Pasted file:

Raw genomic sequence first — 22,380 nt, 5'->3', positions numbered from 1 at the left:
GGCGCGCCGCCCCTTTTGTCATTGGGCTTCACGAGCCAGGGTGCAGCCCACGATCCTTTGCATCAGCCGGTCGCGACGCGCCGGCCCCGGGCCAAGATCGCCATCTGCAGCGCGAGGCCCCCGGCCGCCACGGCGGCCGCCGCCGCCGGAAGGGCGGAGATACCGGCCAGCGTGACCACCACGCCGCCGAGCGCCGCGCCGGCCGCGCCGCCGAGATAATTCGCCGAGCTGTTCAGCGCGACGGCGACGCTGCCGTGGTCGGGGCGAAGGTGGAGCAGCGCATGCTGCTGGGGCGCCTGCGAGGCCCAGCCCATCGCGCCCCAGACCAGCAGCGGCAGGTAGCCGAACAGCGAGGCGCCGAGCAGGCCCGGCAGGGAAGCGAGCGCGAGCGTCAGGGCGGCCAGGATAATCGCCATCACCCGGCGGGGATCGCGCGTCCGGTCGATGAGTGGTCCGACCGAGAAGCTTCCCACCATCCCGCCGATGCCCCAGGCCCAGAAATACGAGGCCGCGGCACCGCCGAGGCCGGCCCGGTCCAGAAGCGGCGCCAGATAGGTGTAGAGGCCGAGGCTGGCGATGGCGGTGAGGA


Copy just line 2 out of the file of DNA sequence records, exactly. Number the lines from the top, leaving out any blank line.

GGCGCGCCGCCCCTTTTGTCATTGGGCTTCACGAGCCAGGGTGCAGCCCACGATCCTTTGCATCAGCCGGTCGCGACGCGCCGGCCCCGGGCCAAGATCGCCATCTGCAGCGCGAGGCCCCCGGCCGCCACGGCGGCCGCCGCCGCCGGAAGGGCGGAGATACCGGCCAGCGTGACCACCACGCCGCCGAGCGCCGCGCCGGCCGCGCCGCCGAGATAATTCGCCGAGCTGTTCAGCGCGACGGCGACGCTGCCGTGGTCGGGGCGAAGGTGGAGCAGCGCATGCTGCTGGGGCGCCTGCGAGGCCCAGCCCATCGCGCCCCAGACCAGCAGCGGCAGGTAGCCGAACAGCGAGGCGCCGAGCAGGCCCGGCAGGGAAGCGAGCGCGAGCGTCAGGGCGGCCAGGATAATCGCCATCACCCGGCGGGGATCGCGCGTCCGGTCGATGAGTGGTCCGACCGAGAAGCTTCCCACCATCCCGCCGATGCCCCAGGCCCAGAAATACGAGGCCGCGGCACCGCCGAGGCCGGCCCGGTCCAGAAGCGGCGCCAGATAGGTGTAGAGGCCGAGGCTGGCGATGGCGGTGAGGA